The European Union will increase humanitarian aid for the Gaza Strip by an additional 25 million euros (610.4 million crowns), the President of the European Commission, Ursula von der Leyen, announced today. Already in October, the head of the Union executive informed about tripling of humanitarian aid for civilians in Gaza to 75 million euros, with the current 25 million euros, the total amount is 100 million euros (2.4 billion crowns).
“Israel has the right to defend itself in accordance with international law and international humanitarian law,” reiterated the head of the European Commission in a speech at the conference of EU ambassadors, which is being held in Brussels today. “We have an obligation to do everything in our power to protect civilians who may be at risk. Today I can announce that we are increasing humanitarian aid to Gaza by another 25 million euros. The total humanitarian aid thus amounts to 100 million euros,” she added.
As Ursula von der Leyen also reported via the X social network, she spoke with the Egyptian president about the situation in the region. “I thanked him for what Egypt is doing in distributing humanitarian aid to Gaza and in helping to get European citizens out of Gaza,” she said, adding that she and Abdel Fattah Sisi agreed on “the importance of protecting civilian lives, respecting international and humanitarian law and ensuring that Palestinians are not displaced from Gaza”. “We have come to the conclusion that a lasting peace based on a two-state solution is needed in the Middle East,” added the head of the European Commission.
As von der Leyen emphasized earlier in connection with aid to the Gaza Strip, the European Commission must be sure that the aid reaches those who really need it.
EU countries have been at loggerheads over whether to continue aid to the Palestinian territories since October 7, when Hamas, which rules the Gaza Strip, attacked Israel. Some are concerned that the aid will end up in the hands of Hamas, which the EU considers a terrorist organization.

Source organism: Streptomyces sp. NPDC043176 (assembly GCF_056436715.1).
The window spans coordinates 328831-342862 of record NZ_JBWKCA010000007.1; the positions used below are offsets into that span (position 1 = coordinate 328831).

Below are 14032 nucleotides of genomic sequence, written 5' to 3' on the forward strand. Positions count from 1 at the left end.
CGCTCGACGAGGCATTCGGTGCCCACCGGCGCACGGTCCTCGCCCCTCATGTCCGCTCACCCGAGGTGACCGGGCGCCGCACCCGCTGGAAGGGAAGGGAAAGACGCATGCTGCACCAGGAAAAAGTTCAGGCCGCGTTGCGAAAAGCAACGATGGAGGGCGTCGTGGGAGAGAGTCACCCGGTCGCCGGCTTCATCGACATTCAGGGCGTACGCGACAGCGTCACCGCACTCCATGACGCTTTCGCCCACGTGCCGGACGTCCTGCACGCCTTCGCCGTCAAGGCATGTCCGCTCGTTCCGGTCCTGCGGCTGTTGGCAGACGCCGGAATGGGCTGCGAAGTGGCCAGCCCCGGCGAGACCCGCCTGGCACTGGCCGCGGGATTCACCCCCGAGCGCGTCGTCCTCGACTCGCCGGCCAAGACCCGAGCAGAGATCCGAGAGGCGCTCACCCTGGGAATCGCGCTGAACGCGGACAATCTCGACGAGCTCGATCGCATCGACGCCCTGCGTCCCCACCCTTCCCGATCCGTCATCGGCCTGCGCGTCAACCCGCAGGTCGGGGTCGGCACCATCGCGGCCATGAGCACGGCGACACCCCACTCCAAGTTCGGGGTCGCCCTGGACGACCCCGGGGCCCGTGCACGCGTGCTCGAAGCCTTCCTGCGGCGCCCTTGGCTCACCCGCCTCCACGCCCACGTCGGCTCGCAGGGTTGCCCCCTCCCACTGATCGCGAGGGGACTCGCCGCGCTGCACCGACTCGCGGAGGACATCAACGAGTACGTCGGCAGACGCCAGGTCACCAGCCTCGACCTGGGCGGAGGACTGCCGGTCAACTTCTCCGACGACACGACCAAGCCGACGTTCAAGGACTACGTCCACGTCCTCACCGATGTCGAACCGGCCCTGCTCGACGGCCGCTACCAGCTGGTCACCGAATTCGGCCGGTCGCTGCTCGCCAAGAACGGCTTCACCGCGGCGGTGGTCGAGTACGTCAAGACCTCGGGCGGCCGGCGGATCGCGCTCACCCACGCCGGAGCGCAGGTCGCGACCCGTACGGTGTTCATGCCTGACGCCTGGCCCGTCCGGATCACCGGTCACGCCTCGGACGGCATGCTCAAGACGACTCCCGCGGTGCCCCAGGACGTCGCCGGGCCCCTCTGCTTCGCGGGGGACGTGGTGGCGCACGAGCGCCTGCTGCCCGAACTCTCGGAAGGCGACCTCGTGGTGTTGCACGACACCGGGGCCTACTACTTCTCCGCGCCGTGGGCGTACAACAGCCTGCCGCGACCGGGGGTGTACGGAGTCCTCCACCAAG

Jordan airdropped medical aid to a field hospital in the Gaza Strip
The Jordanian Air Force tonight airdropped urgent medical aid in the form of medical supplies to the Jordanian Field Hospital in the Gaza Strip. It was announced by King Abdullah II of Jordan. and also the state media. The Israeli army said in the morning that the operation took place with its cooperation.
“A Royal Air Force plane dropped emergency medical aid using parachutes to the Jordanian field hospital in Gaza, which is running out of supplies due to the delay in the delivery of aid through the Rafah crossing,” the Jordanian state agency said, citing a military source from the Jordanian Armed Forces’ High Command.
Last week, Jordan announced the withdrawal of its ambassador to Israel, and told him not to send his ambassador back to Amman. This was done in protest against the ongoing Israeli bombardment of the Gaza Strip, during which, according to Amman, innocent people are dying and which is causing a humanitarian disaster.
A spokesman for the Israeli army said in the morning that the delivery of aid from the air was carried out in cooperation with Israel. “The equipment will be used by medical staff for patients,” the spokesman said.
Health authorities in the Hamas-controlled Gaza Strip say more than 9,770 Palestinians have been killed in the current war. The war was sparked by Hamas’s brutal attack on southern Israel on October 7, killing 1,400 people and taking more than 240 hostages.
Israeli army spokesman Jonathan Conricus told CNN on Sunday that Israel had halted shelling of the northern Gaza Strip for several hours over the past two days to allow civilians to safely leave the south. Israel is facing pressure from various quarters to declare humanitarian pauses in the fighting.
Israeli Prime Minister moderates controversial remarks about reservists
Israeli Prime Minister Benjamin Netanyahu is apparently trying to tone down comments in which media reports suggested that a pre-war protest among reservists may have encouraged the Islamist Hamas movement to attack Israel on October 7.
Netanyahu said there may need to be an investigation into whether months of protests against his government, including a protest by reservists who said they would no longer report for regular duty, helped motivate Hamas to carry out the bloody attack in southern Israel. However, after public criticism, he wrote on the X network that Hamas started the war “because it wants to kill us all, and not because of any dispute between us”.
“Hamas made a mistake – and that’s why it will be eliminated. We will only win together,” added the Israeli prime minister, whose pre-war partially far-right government faced protests against the government’s judicial reform proposal, which many described as a threat to democracy. Now Israel has a crisis government of national unity for the duration of the war.